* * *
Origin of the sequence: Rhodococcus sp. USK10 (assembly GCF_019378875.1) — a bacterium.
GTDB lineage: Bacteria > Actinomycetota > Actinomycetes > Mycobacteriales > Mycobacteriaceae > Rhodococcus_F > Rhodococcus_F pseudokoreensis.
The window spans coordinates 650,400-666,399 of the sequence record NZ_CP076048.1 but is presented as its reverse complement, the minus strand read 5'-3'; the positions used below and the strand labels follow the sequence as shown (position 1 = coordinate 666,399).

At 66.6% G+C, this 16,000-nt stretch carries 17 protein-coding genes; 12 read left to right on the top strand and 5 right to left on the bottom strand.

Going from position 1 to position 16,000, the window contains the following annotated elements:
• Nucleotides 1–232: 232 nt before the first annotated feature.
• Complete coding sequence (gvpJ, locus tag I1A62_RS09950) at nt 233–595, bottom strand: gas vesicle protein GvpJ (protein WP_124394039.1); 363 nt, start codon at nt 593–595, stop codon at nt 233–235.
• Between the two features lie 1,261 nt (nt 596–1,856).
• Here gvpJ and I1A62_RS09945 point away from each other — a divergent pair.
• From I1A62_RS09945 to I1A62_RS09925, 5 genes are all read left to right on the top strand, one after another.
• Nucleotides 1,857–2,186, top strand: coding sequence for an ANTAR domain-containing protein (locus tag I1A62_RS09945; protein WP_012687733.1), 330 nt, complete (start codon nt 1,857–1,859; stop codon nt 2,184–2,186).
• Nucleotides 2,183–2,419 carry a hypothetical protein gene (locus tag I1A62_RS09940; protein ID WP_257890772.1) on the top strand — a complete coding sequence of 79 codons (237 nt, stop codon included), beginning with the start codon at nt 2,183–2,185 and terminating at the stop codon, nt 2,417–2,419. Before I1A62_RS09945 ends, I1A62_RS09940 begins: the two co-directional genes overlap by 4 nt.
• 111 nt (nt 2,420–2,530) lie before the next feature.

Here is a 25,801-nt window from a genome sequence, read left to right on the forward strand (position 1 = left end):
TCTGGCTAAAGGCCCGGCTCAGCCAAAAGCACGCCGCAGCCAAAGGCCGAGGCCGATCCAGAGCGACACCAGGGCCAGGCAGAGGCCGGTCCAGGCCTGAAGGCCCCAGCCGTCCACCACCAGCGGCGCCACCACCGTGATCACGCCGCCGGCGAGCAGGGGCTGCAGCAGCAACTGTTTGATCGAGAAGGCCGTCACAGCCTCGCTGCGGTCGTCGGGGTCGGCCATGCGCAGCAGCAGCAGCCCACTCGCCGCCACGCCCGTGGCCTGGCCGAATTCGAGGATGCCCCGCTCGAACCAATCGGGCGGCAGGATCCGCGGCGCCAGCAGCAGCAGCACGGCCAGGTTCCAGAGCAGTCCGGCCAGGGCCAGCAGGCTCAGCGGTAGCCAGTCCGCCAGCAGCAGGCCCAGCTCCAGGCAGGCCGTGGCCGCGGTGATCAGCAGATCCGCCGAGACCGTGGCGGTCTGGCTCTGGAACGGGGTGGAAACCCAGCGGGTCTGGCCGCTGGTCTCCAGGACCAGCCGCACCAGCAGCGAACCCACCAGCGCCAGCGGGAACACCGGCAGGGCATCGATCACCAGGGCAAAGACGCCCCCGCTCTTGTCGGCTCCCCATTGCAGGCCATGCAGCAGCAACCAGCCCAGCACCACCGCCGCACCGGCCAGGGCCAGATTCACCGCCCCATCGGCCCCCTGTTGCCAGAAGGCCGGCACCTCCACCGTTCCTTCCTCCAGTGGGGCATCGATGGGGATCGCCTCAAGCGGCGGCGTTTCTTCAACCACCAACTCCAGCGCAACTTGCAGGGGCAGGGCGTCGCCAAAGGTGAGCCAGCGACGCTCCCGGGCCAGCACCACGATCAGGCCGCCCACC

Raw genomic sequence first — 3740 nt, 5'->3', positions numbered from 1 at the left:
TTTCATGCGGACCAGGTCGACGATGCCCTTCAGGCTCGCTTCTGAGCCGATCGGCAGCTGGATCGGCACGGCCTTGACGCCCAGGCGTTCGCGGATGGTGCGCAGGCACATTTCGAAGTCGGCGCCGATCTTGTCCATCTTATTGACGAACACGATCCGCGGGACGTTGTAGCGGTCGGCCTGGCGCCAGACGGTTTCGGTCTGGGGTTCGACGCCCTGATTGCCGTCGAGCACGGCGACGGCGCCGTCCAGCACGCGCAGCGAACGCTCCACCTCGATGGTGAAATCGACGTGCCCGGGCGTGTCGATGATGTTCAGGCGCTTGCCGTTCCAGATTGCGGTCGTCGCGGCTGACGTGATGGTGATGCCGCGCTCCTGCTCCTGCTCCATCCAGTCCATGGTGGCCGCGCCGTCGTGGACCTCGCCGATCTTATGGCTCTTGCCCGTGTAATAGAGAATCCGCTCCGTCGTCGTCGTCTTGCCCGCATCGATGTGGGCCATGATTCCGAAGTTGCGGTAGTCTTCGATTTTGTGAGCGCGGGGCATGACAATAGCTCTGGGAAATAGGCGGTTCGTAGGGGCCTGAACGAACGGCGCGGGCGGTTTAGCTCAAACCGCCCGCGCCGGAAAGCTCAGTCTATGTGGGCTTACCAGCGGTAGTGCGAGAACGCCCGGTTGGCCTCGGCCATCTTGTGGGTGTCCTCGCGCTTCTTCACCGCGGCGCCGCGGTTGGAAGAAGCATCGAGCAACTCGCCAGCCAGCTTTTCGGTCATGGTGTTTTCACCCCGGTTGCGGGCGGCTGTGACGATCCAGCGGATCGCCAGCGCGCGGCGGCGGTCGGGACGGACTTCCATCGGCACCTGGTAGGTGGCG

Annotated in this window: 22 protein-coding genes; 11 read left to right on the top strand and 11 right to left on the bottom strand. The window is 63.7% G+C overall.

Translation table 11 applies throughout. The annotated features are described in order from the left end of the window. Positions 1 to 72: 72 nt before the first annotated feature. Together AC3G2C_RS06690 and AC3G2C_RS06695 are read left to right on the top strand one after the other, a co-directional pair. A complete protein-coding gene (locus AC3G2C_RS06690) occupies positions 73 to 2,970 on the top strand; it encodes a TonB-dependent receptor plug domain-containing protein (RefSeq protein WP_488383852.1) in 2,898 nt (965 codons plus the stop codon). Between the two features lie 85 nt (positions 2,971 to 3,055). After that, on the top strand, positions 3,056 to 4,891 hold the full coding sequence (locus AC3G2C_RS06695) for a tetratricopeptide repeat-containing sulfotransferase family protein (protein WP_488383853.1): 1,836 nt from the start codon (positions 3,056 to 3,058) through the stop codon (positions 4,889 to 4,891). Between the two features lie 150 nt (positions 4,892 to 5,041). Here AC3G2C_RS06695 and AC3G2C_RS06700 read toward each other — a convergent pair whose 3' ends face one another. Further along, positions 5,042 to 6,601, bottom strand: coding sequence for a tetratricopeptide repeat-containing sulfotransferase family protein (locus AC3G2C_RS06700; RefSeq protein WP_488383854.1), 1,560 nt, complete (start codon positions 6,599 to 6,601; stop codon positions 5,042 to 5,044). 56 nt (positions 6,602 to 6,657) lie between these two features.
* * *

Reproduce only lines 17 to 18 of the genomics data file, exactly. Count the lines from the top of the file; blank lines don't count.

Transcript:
TTTCATGCGGACCAGGTCGACGATGCCCTTCAGGCTCGCTTCTGAGCCGATCGGCAGCTGGATCGGCACGGCCTTGACGCCCAGGCGTTCGCGGATGGTGCGCAGGCACATTTCGAAGTCGGCGCCGATCTTGTCCATCTTATTGACGAACACGATCCGCGGGACGTTGTAGCGGTCGGCCTGGCGCCAGACGGTTTCGGTCTGGGGTTCGACGCCCTGATTGCCGTCGAGCACGGCGACGGCGCCGTCCAGCACGCGCAGCGAACGCTCCACCTCGATGGTGAAATCGACGTGCCCGGGCGTGTCGATGATGTTCAGGCGCTTGCCGTTCCAGATTGCGGTCGTCGCGGCTGACGTGATGGTGATGCCGCGCTCCTGCTCCTGCTCCATCCAGTCCATGGTGGCCGCGCCGTCGTGGACCTCGCCGATCTTATGGCTCTTGCCCGTGTAATAGAGAATCCGCTCCGTCGTCGTCGTCTTGCCCGCATCGATGTGGGCCATGATTCCGAAGTTGCGGTAGTCTTCGATTTTGTGAGCGCGGGGCATGACAATAGCTCTGGGAAATAGGCGGTTCGTAGGGGCCTGAACGAACGGCGCGGGCGGTTTAGCTCAAACCGCCCGCGCCGGAAAGCTCAGTCTATGTGGGCTTACCAGCGGTAGTGCGAGAACGCCCGGTTGGCCTCGGCCATCTTGTGGGTGTCCTCGCGCTTCTTCACCGCGGCGCCGCGGTTGGAAGAAGCATCGAGCAACTCGCCAGCCAGCTTTTCGGTCATGGTGTTTTCACCCCGGTTGCGGGCGGCTGTGACGATCCAGCGGATCGCCAGCGCGCGGCGGCGGTCGGGACGGACTTCCATCGGCACCTGGTAGGTGGCG

Annotated in this window: 22 protein-coding genes; 11 read left to right on the top strand and 11 right to left on the bottom strand. The window is 63.7% G+C overall.